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  • Writer's pictureR Scott Okamoto

And in the End...

Sunset in Odaiba looking at the Tokyo skyline.  The kids found crabs.

Day 14- Sunday, July 9

It was our 23rd wedding anniversary. Of course we forgot about it until we boarded our flight that afternoon. We spent the morning packing up our suitcases for the last time and cleaning up the apartment. It had been a nice 4 days and 4 nights of not moving after we had spent the better part of 2 weeks packing up and moving every 2 days.

We got out of the apartment and found some coin lockers to stow our stuff near the Hotel Nikko, where Miyuki and the cousins had stayed a few nights ago. Then we were able to relax in the Diver City mall for a few hours. The food court there is incredible. We had some good takoyaki, freshly made just like in all those market stalls. We had fresh-made yakisoba. The kids got ramen. We shared some rather good tonkatsu. For a mall food court, it was all great, like a food review of our entire trip.

Then we used up our coins and bills to take the train to the airport. Our flight was at 4:30pm. We landed at LAX at 10:20am earlier that same day. The kids are still trying to figure out how that happened. I might, occasionally, ponder it, myself.

Owen fell asleep just before landing at LAX

We’ve been home for 4 days, and every time I go to sleep, I dream of Japan. It’s like it won’t let me go. I’m constantly dreaming about looking at train routes and figuring out how to get to where I’m going. My deep psyche has not yet come home. The jet lag has been pretty fierce. I haven’t slept for more than 4 hours at a time yet. Even last night, I went to bed at 11, feeling exhausted. I was up at 12. And 1. And 2. Each time waking from dreams of traveling or exploring new places.

I’ll still be processing this trip for years to come, if not the rest of my life. Some things were confirmed for me. Like in America where I am a 4th generation American who will never really be accepted as an American by society, I am Japanese by race, but I will never be accepted as Japanese in Japan. I knew this going in.

Japan is an amazing country with a lot going for it. Like a lot of countries. The upsides are things like the civility, though that can also be a downside. People are people. The behaviors vary by country (for better and for worse), but human nature will always be the x-factor with good and bad characteristics.

I do feel changed in both my identity and my perspective. It’s hard to describe. In general, I think I feel more grounded in my identity. My mom recently mentioned, offhand, that her family is from Hiroshima. Why didn’t I know that? I think my dad’s family is from Tokyo. And Osaka. Before those were just names of places. Now those places have faces, landmarks, food, and other images in my mind. Most importantly, those places now fit into a historical context for me.

Both sides of my family came to America at the turn of the 20th century, just a few decades after the establishment of the new government in Japan. My identity no longer begins there. It now extends back centuries into places and people I have just recently met. I’m definitely going back to explore more.

I had lunch with my good friend, Shin Kawasaki, yesterday. He grew up in Japan, and when I told him all the places we went, he filled in a lot of the history of those places. If he weren’t one of the finest musicians in the world, he would probably be a history professor, so great is his enthusiasm and grasp of history. I’m inspired to keep learning.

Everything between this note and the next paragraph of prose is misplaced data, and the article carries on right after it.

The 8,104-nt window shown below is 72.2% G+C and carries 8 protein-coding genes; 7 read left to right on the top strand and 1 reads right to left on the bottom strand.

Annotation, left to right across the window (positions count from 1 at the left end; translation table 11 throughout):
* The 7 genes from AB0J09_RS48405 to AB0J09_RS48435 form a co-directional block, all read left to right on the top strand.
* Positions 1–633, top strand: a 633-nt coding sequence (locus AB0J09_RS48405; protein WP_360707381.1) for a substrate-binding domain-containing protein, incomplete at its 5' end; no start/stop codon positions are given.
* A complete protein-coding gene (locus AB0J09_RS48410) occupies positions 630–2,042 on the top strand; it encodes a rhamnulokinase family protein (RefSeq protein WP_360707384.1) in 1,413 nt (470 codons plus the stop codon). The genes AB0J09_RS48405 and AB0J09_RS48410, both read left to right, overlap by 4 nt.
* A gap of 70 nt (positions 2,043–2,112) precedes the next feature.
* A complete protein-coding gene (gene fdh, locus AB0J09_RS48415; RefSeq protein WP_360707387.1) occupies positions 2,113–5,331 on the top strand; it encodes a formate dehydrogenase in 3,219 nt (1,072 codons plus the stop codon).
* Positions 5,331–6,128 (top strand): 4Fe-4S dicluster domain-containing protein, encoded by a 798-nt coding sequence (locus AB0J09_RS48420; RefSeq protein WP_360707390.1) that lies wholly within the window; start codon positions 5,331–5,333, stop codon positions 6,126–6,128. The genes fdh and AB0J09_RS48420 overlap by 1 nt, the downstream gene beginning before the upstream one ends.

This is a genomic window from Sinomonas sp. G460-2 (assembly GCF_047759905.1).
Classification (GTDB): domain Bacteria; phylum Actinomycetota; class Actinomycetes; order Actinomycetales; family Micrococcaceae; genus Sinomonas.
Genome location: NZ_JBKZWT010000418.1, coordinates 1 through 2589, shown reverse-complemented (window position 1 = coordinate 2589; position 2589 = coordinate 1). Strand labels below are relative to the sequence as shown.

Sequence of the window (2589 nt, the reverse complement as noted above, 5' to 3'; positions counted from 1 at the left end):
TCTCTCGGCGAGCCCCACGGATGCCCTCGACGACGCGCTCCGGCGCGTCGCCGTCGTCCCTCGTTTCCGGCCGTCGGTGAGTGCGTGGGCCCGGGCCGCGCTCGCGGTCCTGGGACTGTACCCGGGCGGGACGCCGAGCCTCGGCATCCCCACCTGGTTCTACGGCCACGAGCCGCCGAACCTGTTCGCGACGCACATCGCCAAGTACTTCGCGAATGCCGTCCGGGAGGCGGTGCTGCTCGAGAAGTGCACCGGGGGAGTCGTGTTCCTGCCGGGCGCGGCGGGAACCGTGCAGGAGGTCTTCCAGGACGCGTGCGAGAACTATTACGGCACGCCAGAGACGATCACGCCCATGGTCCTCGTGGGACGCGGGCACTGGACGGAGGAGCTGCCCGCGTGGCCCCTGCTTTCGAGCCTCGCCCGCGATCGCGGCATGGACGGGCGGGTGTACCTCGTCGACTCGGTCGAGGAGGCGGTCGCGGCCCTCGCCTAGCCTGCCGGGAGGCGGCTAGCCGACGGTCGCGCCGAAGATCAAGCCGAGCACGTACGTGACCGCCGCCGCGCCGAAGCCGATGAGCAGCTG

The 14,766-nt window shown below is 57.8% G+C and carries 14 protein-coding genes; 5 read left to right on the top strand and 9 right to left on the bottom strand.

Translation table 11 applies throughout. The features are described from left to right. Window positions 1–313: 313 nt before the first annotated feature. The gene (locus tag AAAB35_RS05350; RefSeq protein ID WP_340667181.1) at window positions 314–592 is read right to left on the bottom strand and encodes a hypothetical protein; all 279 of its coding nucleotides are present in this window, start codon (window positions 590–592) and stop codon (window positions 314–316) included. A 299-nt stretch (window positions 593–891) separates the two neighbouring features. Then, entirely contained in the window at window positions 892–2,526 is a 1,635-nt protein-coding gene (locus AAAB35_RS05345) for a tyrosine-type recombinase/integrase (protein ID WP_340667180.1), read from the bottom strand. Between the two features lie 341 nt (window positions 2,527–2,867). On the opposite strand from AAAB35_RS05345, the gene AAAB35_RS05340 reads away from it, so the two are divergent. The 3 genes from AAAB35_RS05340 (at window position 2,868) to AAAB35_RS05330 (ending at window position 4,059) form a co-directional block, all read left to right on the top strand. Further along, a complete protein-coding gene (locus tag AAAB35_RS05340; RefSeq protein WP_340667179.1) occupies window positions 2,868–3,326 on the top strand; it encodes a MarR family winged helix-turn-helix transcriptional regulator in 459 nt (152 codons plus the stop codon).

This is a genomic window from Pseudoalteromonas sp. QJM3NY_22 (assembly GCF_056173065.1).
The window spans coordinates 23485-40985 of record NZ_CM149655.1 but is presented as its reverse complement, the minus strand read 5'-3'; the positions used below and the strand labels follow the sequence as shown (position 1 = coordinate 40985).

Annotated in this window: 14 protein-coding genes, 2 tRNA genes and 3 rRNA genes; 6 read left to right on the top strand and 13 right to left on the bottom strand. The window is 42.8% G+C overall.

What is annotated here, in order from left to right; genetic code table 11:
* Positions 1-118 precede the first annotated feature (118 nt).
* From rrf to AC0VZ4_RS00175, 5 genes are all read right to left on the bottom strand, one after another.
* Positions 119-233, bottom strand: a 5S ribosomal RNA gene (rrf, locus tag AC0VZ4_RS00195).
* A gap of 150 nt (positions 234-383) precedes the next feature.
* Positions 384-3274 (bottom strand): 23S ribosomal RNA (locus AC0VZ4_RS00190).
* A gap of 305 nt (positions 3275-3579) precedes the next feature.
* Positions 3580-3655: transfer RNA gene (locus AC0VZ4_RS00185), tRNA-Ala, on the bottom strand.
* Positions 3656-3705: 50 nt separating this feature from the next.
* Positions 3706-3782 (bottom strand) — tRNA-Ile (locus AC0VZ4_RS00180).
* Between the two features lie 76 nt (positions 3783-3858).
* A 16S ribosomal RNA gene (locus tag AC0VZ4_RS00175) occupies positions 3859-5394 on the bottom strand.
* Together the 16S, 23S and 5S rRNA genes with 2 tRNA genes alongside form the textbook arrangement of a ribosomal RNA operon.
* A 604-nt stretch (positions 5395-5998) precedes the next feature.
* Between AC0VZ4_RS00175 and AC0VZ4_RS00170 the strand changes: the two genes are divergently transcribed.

Final thoughts on traveling in Japan:

- Amazing transit system. Almost always on-time. We rode a bus in Roppongi that pulled over to the curb for a few minutes because it was running a little AHEAD of schedule.

- Google Maps is your guide for walking, busses, trains, and even some restaurants and sites.

- Ignore those “10 best restaurants” lists on western websites like Trip Advisor or Yelp. Or at least proceed with caution. They’ll mostly lead you to overcrowded and overrated spots that are friendly to English speakers. Also, if you’re in a big marketplace and see a line of mostly non-Japanese, move on. You’re looking at a place that has an English website or has advertised in western media. It’s probably a very good spot, but no better than the one across the way or even right next to it.

- As of July, 2017 things in Japan are relatively inexpensive. Air BnB’s in amazing places were around $100/night for five of us. Tokyo was a little more. Food is a lot cheaper than here in LA.

- America should have high-speed rail. Holy shit. That was amazing.

- It was surreal to be in a place with basically no crime. Being able to walk the streets at any time, in basically any place, without a thought to personal safety was definitely a great thing about Japan. Watching people ride up to a store or restaurant on bikes and just put the bikes on the sidewalk without locking them up was heartbreakingly cool. It could never happen here.

- Some sushi, like tuna, is better (different) in Japan. Some is basically the same. Being in California, we are close to one of the world’s best sources of uni (Central coast), so the uni wasn’t really any better. No one had Hamachi in Japan while we were there.

- Ramen in America is catching up. There’s more love and local richness in each bowl in Japan, but those good ramen spots here in LA are a pretty good, too.

-Listening to westerners walk around criticizing Japanese culture is everything wrong with western culture.

- The financial windfall of nouveau rich Chinese and Taiwanese tourists could save the world. #taiwanomics

The one bit of Japanese I could say well was, “Arrigato gozai mas.” Thank you very much. Saying that to restaurants and shops always made the person smile. And if you’re still reading this, thank you very much. OK, I’ll say it. Arrigato gozai mas.

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